Town debates zoning changes for new development

Southern Pines Planning Director BJ Grieve hosted a discussion on Morganton Road Apartments at the March 28 town council work session.

Bob Koontz, of KoontzJones Design, and Brian Wise, of Fall Line Development, gave a presentation on the property. The south end of town has food truck activity, has an arcade coming, and being about seven blocks to Pennsylvania Avenue, Koontz said, it is a walkable area.

The proposed 150-unit apartment complex on approximately 4.4 acres would sit at the corner of West Morganton Road and U.S. Highway 1.

“Putting the multifamily development there puts the people there,” Koontz said about using the walkability.

The property is easy access to U.S. Highway 1, and the current general business zoning allows gas stations, storage and other businesses in the area.

The three existing buildings on the property would be removed.

Councilmember Taylor Clement said the proposed multifamily development was a good fit because it was near the Boys and Girls Club, instead of the development being in the middle of a neighborhood.

“But I think you’re going to create a precedent if you start taking over GB [General Business Zoning] and start changing it,” Councilmember Ann Petersen said.

Petersen said the town needed to look at how and why they were growing, and what they would be creating for future generations. She said the town needed to go back to the Unified Development Ordinance (UDO) and make changes instead of making changes when developers requested changes.

Town Manager Reagan Parsons said the Morganton Road area changed for general business use when the highway came through.

When Mayor Carol Haney asked if the council wanted to move forward with the proposed development, Petersen answered, saying the board needed to make a decision based on the feedback of the presentation, and they had their feedback.

Clement said they needed to see how the town felt about it.

A pre-application meeting for the proposed apartment complex was held three months ago.

The town did not take action on rezoning from general business to multifamily residential development.

During the work session of the meeting, the board discussed steps to change the UDO and update the Comprehensive Long-Range Plan (CLRP), which was last updated in 2016. Steps include making a request for consults and qualifications for $250,000 to pay for a consulting firm. Updating would take about one year, according to the planning director.

Next Wednesday, the board will discuss the changes at a budget retreat.

The planning director said there are three new inquiries on proposed developments each day. Some ideas are immediately tossed, and some are explored for development.

For accuracy, Petersen shared her notes on the planning director’s numbers of pre-applications for proposed projects. Pre-applications are inquiries about development ideas. There are 853 apartments, 33 townhomes, and 96 single-family detached housing units in pre-application status.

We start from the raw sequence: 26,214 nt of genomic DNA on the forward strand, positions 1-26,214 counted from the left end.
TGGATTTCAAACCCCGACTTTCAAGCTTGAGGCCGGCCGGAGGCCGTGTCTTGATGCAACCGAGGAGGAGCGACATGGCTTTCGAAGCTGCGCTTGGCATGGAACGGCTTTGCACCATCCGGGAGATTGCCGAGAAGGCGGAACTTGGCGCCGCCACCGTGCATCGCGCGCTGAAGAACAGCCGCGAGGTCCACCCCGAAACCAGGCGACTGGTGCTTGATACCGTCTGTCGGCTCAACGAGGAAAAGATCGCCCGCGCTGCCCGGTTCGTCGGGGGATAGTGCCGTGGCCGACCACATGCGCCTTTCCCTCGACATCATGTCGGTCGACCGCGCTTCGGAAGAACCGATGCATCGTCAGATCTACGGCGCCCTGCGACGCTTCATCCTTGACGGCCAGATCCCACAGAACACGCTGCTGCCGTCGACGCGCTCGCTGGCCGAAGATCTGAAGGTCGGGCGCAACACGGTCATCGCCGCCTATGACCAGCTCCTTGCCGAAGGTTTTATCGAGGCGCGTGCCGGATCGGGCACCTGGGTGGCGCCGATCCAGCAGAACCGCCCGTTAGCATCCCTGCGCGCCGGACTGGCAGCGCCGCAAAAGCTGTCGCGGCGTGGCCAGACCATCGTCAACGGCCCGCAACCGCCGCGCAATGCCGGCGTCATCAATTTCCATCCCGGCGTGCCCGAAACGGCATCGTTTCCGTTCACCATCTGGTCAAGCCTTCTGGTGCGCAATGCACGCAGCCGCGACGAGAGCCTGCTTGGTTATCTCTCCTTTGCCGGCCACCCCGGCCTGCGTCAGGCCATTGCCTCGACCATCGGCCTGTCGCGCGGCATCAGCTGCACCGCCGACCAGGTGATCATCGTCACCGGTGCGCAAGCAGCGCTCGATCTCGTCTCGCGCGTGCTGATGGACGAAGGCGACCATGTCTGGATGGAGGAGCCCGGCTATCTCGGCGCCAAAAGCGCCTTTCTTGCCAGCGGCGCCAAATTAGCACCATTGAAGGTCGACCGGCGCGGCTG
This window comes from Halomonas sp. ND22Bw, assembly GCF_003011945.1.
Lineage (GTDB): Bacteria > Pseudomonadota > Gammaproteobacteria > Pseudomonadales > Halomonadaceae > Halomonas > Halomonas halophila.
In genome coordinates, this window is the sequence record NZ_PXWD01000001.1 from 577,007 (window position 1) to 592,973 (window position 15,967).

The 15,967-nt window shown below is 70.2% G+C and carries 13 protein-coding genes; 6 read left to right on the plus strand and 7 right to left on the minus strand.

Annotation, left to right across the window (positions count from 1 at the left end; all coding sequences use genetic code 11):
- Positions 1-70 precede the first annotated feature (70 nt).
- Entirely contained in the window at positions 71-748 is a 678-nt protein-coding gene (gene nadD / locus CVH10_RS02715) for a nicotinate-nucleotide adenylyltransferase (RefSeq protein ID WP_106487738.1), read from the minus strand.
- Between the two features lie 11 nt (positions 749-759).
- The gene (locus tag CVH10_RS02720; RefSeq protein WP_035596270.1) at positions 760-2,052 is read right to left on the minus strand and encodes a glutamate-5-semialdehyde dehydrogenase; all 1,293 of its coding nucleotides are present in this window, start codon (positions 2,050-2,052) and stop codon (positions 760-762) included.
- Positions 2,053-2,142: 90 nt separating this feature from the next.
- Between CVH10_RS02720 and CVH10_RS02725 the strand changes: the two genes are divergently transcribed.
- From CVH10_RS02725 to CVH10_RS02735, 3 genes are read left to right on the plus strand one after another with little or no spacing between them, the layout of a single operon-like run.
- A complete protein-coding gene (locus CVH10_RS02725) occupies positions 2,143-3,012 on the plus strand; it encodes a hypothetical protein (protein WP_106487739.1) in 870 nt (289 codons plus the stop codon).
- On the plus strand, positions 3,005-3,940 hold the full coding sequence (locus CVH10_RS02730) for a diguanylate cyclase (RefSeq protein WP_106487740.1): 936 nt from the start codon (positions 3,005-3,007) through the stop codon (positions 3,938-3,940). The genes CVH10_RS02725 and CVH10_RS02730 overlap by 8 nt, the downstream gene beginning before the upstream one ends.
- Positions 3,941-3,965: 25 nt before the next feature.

There are 205 short-term rental/hotel pre-applications, and 42,000 square feet of commercial development in pre-application status.

There are 266 apartments, 120 condominiums, 57 townhouses, and 44 single-family detached housing units under zoning entitlement. There are 213,000 square feet of medical and retail under zoning entitlement.

Entitlement means the developers and owners of the land meet with the government officials to review traffic analysis, environmental factors, and community response to proposed developments.

There are site plans for 144 apartments, 52 single-family detached housing units, and 278,000 square feet of retail, recreation, and manufacturing.

In the actions part of the meeting, the board amended the American Rescue Plan Act’s plan from providing infrastructure to providing for the continuance of business operations.

The final rules of how to use the funds allow a standard deduction of $10 million or less. Southern Pines’ deduction is less at a loss of $4.6 million for revenue losses during the pandemic.

The board will review plans for the funds at next Wednesday’s agenda meeting at 6 p.m.

The board also discussed adding to its tax debt for a new road to serve a future Target store, other retail, and multifamily development.

Parsons began the tax debt discussion for the proposed draft reimbursement agreement with Midland Southern Pines Retail, LLC for the construction of a parkway between U.S. Highway15-501 and Morganton Road.

The parkway’s purpose is to support the planned retail/residential development’s 220,000 square-foot retail center, 13-acre retail, commercial, and multifamily development.

The two properties for the development, the Van Camp land and the Midland land, are valued at $17 million and would generate the Municipal Service District (MSD) taxes which would help pay off the additional town’s debt for the parkway with an additional tax rate paid by the property owners in the MSD.

Mitch Brigulio of Davenport Public Finance presented an analysis of the town’s existing tax service. The town has a tax service debt of $7.94 million to be paid off in 2036. It has three step-downs to allow for an increase in debt.

At 8% above North Carolina average data points, the town is in good shape.

The tax debt service is 6.8% of the total government budget.

“You have the debt capacity to make taking on more debt reasonable,” Brigulio said about the town considering the parkway construction at approximately $6 million.

The town may vote to adjust the MSD tax rate after the debt is paid.

Feature photo: Proposed site for Morganton Road Apartments provided by the Town of Southern Pines at the March 28, 2022, work session.

~Written by Sandhills Sentinel Journalist Stephanie M. Sellers. Contact her at [email protected].

Print Friendly, PDF & Email